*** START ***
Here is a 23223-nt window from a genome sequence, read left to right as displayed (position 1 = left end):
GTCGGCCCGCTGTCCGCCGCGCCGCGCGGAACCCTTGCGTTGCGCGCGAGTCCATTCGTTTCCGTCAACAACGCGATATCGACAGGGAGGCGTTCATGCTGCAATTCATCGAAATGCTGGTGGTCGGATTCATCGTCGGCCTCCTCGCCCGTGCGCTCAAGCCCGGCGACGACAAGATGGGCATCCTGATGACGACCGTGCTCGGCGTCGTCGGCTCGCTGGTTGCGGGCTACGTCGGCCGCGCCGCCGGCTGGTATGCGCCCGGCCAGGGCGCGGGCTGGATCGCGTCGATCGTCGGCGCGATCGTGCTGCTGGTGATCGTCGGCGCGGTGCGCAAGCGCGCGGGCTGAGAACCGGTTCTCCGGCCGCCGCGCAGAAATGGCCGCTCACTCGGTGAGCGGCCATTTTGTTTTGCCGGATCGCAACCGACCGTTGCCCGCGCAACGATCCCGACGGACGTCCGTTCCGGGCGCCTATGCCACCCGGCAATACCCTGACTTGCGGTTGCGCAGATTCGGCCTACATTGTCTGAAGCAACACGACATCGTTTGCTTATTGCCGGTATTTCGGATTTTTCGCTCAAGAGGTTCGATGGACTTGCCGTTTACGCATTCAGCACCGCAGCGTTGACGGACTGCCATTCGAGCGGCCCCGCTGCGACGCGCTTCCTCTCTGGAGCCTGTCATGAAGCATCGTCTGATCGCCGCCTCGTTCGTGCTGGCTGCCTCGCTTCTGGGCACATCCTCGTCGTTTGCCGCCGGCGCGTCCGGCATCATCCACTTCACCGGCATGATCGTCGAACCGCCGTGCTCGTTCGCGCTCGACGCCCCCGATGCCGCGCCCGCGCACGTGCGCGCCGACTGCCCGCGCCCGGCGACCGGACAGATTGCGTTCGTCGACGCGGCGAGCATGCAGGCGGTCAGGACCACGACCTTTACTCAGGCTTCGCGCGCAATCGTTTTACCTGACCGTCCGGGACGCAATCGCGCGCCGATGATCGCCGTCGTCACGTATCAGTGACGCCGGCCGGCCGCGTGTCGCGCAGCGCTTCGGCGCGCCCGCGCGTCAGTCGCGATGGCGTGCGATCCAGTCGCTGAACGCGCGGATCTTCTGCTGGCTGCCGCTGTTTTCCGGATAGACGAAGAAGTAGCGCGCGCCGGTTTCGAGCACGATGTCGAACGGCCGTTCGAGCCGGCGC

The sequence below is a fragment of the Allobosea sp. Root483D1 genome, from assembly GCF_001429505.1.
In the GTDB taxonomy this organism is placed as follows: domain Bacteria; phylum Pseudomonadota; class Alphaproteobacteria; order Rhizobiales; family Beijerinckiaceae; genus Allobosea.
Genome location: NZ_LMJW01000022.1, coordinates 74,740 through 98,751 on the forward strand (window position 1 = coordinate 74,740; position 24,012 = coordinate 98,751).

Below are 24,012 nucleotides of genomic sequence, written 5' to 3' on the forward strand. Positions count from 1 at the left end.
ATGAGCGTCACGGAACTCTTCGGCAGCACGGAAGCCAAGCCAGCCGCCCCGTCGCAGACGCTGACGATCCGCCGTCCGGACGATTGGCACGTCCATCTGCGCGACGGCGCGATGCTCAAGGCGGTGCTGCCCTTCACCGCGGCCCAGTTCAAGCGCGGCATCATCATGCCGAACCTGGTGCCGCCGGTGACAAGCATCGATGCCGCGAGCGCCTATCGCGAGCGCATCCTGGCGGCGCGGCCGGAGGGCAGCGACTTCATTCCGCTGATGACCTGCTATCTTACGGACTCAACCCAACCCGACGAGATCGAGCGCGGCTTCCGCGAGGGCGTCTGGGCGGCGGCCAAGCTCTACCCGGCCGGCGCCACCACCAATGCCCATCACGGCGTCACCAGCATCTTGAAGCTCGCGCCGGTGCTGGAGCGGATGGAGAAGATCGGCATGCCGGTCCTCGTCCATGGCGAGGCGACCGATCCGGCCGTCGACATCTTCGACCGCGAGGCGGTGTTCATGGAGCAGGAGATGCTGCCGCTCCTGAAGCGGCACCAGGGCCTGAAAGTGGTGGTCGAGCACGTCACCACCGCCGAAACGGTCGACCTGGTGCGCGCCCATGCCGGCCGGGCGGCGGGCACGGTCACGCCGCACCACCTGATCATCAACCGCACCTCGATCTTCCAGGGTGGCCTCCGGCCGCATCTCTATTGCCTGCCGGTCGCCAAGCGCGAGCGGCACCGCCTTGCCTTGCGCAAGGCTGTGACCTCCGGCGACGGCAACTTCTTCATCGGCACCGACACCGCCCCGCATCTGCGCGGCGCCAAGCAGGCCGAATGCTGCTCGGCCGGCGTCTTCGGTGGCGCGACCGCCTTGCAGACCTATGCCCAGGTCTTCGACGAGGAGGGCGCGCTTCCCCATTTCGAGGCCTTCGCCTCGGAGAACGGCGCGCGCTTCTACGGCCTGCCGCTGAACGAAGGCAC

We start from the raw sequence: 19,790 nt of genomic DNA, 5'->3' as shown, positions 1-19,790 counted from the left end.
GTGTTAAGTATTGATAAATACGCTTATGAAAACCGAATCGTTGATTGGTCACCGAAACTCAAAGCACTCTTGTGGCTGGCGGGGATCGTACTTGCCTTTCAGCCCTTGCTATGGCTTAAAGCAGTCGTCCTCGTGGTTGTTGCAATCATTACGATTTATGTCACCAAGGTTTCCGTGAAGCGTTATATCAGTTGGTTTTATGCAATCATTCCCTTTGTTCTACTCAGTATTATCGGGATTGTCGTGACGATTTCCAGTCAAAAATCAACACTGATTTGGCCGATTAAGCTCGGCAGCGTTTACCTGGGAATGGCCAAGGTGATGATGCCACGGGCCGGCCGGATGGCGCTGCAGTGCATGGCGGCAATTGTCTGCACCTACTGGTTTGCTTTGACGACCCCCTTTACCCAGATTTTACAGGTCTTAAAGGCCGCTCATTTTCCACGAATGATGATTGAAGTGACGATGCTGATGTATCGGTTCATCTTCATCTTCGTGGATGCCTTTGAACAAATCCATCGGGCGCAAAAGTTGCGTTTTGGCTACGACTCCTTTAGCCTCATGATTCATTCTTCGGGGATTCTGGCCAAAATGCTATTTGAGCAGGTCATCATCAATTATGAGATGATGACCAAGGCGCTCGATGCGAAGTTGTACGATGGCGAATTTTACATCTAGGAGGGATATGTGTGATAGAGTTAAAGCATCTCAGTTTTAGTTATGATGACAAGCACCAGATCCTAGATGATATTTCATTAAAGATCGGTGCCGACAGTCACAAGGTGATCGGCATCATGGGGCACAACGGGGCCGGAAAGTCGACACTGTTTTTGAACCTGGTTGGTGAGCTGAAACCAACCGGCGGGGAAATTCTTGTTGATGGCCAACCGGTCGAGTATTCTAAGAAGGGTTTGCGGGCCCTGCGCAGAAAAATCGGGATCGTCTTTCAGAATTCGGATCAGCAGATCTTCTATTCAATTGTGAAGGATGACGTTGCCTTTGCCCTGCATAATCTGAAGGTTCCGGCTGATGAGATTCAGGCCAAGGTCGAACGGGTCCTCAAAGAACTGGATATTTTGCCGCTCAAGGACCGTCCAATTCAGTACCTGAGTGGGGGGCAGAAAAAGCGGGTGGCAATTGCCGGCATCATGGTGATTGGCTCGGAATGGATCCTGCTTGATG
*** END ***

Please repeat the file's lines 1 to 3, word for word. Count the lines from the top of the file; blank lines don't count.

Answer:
Here is a 23223-nt window from a genome sequence, read left to right as displayed (position 1 = left end):
GTCGGCCCGCTGTCCGCCGCGCCGCGCGGAACCCTTGCGTTGCGCGCGAGTCCATTCGTTTCCGTCAACAACGCGATATCGACAGGGAGGCGTTCATGCTGCAATTCATCGAAATGCTGGTGGTCGGATTCATCGTCGGCCTCCTCGCCCGTGCGCTCAAGCCCGGCGACGACAAGATGGGCATCCTGATGACGACCGTGCTCGGCGTCGTCGGCTCGCTGGTTGCGGGCTACGTCGGCCGCGCCGCCGGCTGGTATGCGCCCGGCCAGGGCGCGGGCTGGATCGCGTCGATCGTCGGCGCGATCGTGCTGCTGGTGATCGTCGGCGCGGTGCGCAAGCGCGCGGGCTGAGAACCGGTTCTCCGGCCGCCGCGCAGAAATGGCCGCTCACTCGGTGAGCGGCCATTTTGTTTTGCCGGATCGCAACCGACCGTTGCCCGCGCAACGATCCCGACGGACGTCCGTTCCGGGCGCCTATGCCACCCGGCAATACCCTGACTTGCGGTTGCGCAGATTCGGCCTACATTGTCTGAAGCAACACGACATCGTTTGCTTATTGCCGGTATTTCGGATTTTTCGCTCAAGAGGTTCGATGGACTTGCCGTTTACGCATTCAGCACCGCAGCGTTGACGGACTGCCATTCGAGCGGCCCCGCTGCGACGCGCTTCCTCTCTGGAGCCTGTCATGAAGCATCGTCTGATCGCCGCCTCGTTCGTGCTGGCTGCCTCGCTTCTGGGCACATCCTCGTCGTTTGCCGCCGGCGCGTCCGGCATCATCCACTTCACCGGCATGATCGTCGAACCGCCGTGCTCGTTCGCGCTCGACGCCCCCGATGCCGCGCCCGCGCACGTGCGCGCCGACTGCCCGCGCCCGGCGACCGGACAGATTGCGTTCGTCGACGCGGCGAGCATGCAGGCGGTCAGGACCACGACCTTTACTCAGGCTTCGCGCGCAATCGTTTTACCTGACCGTCCGGGACGCAATCGCGCGCCGATGATCGCCGTCGTCACGTATCAGTGACGCCGGCCGGCCGCGTGTCGCGCAGCGCTTCGGCGCGCCCGCGCGTCAGTCGCGATGGCGTGCGATCCAGTCGCTGAACGCGCGGATCTTCTGCTGGCTGCCGCTGTTTTCCGGATAGACGAAGAAGTAGCGCGCGCCGGTTTCGAGCACGATGTCGAACGGCCGTTCGAGCCGGCGC

The sequence below is a fragment of the Allobosea sp. Root483D1 genome, from assembly GCF_001429505.1.